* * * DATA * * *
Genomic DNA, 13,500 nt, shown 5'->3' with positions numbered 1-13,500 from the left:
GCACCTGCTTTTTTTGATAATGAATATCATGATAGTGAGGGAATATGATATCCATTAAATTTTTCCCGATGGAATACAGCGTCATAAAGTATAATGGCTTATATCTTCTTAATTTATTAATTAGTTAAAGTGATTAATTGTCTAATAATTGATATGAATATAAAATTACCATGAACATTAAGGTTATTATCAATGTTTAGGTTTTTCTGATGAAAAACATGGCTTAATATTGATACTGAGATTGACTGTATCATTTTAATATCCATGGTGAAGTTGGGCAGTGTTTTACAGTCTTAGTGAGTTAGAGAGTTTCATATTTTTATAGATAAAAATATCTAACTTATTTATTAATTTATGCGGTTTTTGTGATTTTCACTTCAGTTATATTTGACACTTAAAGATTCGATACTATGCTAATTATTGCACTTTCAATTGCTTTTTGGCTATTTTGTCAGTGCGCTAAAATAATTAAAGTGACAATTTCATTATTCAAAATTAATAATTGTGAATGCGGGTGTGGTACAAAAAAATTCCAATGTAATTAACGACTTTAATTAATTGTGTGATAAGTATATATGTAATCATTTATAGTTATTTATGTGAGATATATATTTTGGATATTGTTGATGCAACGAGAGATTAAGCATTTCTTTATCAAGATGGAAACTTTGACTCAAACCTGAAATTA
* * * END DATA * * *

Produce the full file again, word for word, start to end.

Genomic DNA, 13,500 nt, shown 5'->3' with positions numbered 1-13,500 from the left:
GCACCTGCTTTTTTTGATAATGAATATCATGATAGTGAGGGAATATGATATCCATTAAATTTTTCCCGATGGAATACAGCGTCATAAAGTATAATGGCTTATATCTTCTTAATTTATTAATTAGTTAAAGTGATTAATTGTCTAATAATTGATATGAATATAAAATTACCATGAACATTAAGGTTATTATCAATGTTTAGGTTTTTCTGATGAAAAACATGGCTTAATATTGATACTGAGATTGACTGTATCATTTTAATATCCATGGTGAAGTTGGGCAGTGTTTTACAGTCTTAGTGAGTTAGAGAGTTTCATATTTTTATAGATAAAAATATCTAACTTATTTATTAATTTATGCGGTTTTTGTGATTTTCACTTCAGTTATATTTGACACTTAAAGATTCGATACTATGCTAATTATTGCACTTTCAATTGCTTTTTGGCTATTTTGTCAGTGCGCTAAAATAATTAAAGTGACAATTTCATTATTCAAAATTAATAATTGTGAATGCGGGTGTGGTACAAAAAAATTCCAATGTAATTAACGACTTTAATTAATTGTGTGATAAGTATATATGTAATCATTTATAGTTATTTATGTGAGATATATATTTTGGATATTGTTGATGCAACGAGAGATTAAGCATTTCTTTATCAAGATGGAAACTTTGACTCAAACCTGAAATTA